Whole Roasted Cauliflower with Indian Spices

I think of cauliflower as a highly inoffensive vegetable.  (Update: J takes offense at this description.  He wants me to describe it as “a PERFECT vegetable.”  Anyway.)  It’s mildly flavored when cooked, and it’s not green.  You can hide it in mac and cheese if you’re so inclined (or so I hear).  Even avowed vegetable-haters should find nothing offensive about its sweet flavor or tender texture when roasted.  And yet…my kids won’t touch it.

This recipe, which is for the grown-ups, hides nothing.  In fact, it makes a whole head of cauliflower the proud center of a serving plate.  It takes a while to cook but no time to prepare, which makes it a perfect side dish when company’s coming (we had it with The Best Red Lentil Soup of 2012 tonight).

Just a few things to keep in mind: try to core your cauliflower carefully, so that the entire head remains intact (I did not succeed at this).  And if you’re like me, you’ll want to tear the leaves of the cauliflower into bite-sized pieces, toss them with a bit of the oil and spice mixture, and roast them alongside the cauliflower until they are beautifully crisp.   Cauliflower chips!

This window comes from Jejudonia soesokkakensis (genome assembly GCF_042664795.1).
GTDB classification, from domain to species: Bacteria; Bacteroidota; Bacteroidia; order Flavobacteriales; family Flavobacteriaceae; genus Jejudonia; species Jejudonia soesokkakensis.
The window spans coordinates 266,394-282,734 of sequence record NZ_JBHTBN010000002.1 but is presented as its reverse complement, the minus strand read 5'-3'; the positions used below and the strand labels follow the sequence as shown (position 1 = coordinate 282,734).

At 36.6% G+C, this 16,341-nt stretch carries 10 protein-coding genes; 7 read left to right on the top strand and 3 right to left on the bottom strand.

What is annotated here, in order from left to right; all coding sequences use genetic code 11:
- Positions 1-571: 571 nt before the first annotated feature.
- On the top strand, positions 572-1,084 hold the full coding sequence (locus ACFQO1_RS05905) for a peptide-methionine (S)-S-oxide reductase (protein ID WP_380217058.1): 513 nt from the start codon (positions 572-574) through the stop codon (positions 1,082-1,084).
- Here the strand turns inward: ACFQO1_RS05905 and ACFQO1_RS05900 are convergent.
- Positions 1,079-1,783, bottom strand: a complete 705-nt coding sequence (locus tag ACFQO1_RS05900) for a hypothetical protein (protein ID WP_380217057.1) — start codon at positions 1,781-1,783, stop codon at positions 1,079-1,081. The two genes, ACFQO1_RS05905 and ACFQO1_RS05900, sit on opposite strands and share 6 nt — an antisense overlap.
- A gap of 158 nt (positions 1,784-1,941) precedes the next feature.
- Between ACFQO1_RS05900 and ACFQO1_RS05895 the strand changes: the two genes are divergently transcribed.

Whole Roasted Cauliflower with Indian Spices (adapted from Everyday Maven): Wash and core a whole head of cauliflower, leaving the florets attached to each other (there are good step-by-step photos here).  In a small bowl, combine 1 tsp. curry powder, ½ tsp. cumin, ½ tsp. salt, ¼ tsp. turmeric and a pinch of cayenne.  Rub the cauliflower evenly with olive oil and then the spice mixture, then bake at 450 for about 90 minutes, until the cauliflower is tender all the way through, turning the baking sheet halfway through cooking.  (If you are making cauliflower chips, make sure to check them after 10 minutes and every few minutes after that.)

About these ads

33 thoughts on “Whole Roasted Cauliflower with Indian Spices

  1. leroywatson4

    Love it Emmy. I love whole roasting anything (only vegetables now of course!) We have plenty of cauliflowers (we have some amazing looking romanesque cauilflower here, don’t know what you’d call that in Seattle, its all spirals and peaks and quite green). My favourite cauliflower dish is truffle puree (with a dash of cream and truffle oil). As usual, you inspire…..Happiness, leex

    Reply
    1. emmycooks Post author

      We get that too! It has some made-up name (Romanesco?) and it is stunningly beautiful. I never puree cauliflower but I will try that sometime–talk about inspiring! :)

      Reply
  2. Karista

    We had Ghobi this past week and it seems it’s the only way my family will eat cauliflower. I usually whole roast the cauliflower and drizzle with a little olive oil, salt and pepper for me and then serve with… of course cheese sauce for the girlies. Hahaha! Another bribe to get them to eat the cauliflower. I’ll have to try it roasted with these delish spices. Sounds fantastic! Enjoy the week :)

    Reply
  3. shuhan